Sunday, June 26, 2016

Going all in

Installation service: Sermon and Response
On the occasion of the installation of Moriah Hurst as
Associate Pastor for Children, Youth, and Families

1 Kings 19:15-16, 19-21

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I love having a prescribed lectionary to preach from,
    even on a special occasion like a pastoral installation.
    Or like last Sunday, when we were all thinking about Orlando,
        and we needed scripture to speak to us.
    I appreciated having lectionary texts last week,
        to listen for what the scripture wanted to say.
        And think I heard something worth sharing.

That’s the benefit of following a schedule of readings,
    not tied to topics or current events, but to a calendar.
    I’m not so tempted to decide first what I want to say,
        and then dig around for scripture to back me up,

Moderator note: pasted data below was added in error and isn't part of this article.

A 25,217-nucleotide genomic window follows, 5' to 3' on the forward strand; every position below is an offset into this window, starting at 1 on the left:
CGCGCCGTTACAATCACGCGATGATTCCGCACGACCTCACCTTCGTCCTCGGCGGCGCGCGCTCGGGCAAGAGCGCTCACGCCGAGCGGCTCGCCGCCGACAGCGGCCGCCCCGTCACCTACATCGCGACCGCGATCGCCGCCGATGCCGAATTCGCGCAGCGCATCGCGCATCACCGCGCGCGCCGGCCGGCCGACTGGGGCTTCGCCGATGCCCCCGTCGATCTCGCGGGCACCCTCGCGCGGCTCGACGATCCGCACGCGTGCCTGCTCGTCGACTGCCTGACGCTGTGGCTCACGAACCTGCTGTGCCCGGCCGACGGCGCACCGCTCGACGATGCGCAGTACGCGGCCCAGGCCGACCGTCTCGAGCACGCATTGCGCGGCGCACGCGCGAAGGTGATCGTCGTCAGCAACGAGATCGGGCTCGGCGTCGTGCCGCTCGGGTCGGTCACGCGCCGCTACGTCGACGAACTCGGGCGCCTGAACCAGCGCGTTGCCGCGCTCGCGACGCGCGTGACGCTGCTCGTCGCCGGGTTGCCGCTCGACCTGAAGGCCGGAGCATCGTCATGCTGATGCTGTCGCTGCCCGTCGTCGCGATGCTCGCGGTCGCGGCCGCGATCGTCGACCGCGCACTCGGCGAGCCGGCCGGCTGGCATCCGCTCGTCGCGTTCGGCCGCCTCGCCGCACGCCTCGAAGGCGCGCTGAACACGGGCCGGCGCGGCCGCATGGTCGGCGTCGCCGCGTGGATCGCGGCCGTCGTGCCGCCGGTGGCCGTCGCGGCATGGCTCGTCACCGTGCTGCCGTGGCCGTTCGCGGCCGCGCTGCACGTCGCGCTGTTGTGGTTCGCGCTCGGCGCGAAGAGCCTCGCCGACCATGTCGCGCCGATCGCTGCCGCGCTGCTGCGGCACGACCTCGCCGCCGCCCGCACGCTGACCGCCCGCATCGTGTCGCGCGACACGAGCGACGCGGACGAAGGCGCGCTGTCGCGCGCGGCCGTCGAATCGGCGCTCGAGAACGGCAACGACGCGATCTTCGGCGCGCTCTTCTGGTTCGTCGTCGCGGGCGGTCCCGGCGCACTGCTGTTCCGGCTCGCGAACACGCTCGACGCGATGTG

to reinforce what I would have said anyway.
    Instead, I go to the assigned texts and listen with an open heart.

So this week, I read the stories from 1 Kings and Luke,
    looking for a word that might speak to us, and to Moriah,
    on the occasion of celebrating her call to ministry among us.
And, as often happens, it was staring me in the face,
    as if I chose the text for the occasion.

So in I Kings we have a story of a young person being called to ministry,
    to replace someone who had served long and well in the same role.
    See any parallels?

But there things that don’t parallel our situation.
    For example, when the prophet Elisha was called to replace Elijah,
        it was up to Elijah to name his own successor.

Clearly, that’s not the way we do things around here.
    We liked Ross well enough,